The consolidation work involved removing all Portland cement mortar joints, restoration, and pointing the stone work with more appropriate lime mortar, sealing all cracks that allowed infiltration of water, and consolidating the decorative mosaics that were detaching from the façade.
The cleaning operation removed various types of dirt, some from biological activity, some water-born substances, and some anthropogenic. Particular attention was given to removal of air-born particles, a byproduct of modern consumption of fossil fuels, which deposit layers called “black crusts.”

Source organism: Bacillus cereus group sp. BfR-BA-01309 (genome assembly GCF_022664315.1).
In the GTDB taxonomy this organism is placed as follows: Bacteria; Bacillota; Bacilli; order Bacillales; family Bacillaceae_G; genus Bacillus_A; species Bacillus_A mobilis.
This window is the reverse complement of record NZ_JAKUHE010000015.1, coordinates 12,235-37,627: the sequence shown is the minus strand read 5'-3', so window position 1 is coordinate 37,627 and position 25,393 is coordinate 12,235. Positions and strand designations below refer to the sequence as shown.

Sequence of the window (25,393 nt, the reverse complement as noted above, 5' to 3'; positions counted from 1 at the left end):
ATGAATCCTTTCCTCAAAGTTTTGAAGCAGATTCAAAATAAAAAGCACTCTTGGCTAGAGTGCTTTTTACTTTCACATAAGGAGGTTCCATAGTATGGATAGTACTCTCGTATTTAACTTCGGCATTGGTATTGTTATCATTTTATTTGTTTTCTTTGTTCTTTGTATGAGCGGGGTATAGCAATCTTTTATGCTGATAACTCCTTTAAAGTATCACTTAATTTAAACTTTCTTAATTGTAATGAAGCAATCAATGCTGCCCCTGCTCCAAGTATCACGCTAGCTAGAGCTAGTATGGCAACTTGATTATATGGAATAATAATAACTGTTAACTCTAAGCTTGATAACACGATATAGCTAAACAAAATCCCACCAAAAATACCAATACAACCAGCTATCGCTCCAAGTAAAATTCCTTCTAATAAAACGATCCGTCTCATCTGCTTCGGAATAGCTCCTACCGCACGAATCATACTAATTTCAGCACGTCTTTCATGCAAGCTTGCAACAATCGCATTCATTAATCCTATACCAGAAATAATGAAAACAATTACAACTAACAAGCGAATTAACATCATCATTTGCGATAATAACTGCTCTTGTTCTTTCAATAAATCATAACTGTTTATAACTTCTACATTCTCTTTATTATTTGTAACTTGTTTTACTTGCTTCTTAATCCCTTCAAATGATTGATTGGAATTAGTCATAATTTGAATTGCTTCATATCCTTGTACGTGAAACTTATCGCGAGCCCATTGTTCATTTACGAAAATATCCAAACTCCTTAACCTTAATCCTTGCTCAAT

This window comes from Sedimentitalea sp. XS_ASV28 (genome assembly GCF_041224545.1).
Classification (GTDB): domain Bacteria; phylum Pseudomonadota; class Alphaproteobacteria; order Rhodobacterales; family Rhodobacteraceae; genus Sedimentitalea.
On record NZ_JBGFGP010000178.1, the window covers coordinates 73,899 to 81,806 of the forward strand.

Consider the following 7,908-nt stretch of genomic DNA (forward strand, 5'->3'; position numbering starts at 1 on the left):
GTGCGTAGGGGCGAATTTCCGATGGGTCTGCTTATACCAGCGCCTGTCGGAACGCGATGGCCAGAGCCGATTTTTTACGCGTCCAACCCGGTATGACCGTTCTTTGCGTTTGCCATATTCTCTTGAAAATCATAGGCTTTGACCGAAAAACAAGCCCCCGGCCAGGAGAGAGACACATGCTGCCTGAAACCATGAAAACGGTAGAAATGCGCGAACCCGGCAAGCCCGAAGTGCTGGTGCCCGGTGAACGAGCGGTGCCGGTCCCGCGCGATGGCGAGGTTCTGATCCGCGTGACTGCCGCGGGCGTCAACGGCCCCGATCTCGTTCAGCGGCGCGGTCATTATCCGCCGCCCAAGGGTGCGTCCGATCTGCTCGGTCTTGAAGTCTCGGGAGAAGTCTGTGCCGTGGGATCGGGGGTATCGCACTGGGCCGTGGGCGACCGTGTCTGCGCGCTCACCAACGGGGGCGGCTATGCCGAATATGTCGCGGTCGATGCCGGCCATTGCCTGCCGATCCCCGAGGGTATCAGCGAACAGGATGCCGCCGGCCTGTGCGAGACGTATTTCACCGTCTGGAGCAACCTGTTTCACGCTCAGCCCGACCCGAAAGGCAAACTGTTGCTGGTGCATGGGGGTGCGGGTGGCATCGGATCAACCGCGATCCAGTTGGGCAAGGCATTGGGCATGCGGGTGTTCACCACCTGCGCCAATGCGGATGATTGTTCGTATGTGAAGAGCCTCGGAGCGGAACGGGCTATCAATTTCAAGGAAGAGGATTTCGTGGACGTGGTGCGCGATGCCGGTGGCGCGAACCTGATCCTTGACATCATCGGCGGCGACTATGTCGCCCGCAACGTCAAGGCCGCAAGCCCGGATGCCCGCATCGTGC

These crusts are a combination of substances that include soot, oils, dust, and other chemicals, such as sulfur dioxide, that not only heavily stain the material but also, when combined with water, create an acidic solution that corrodes very aggressively limestone and other minerals composed of calcium carbonate.
The last phase of the restoration was various treatments to the masonry to reduce biological activity, seal the stone and mortar joints, and “velatura” subtle color layers to give the restored stone work a homogeneous appearance.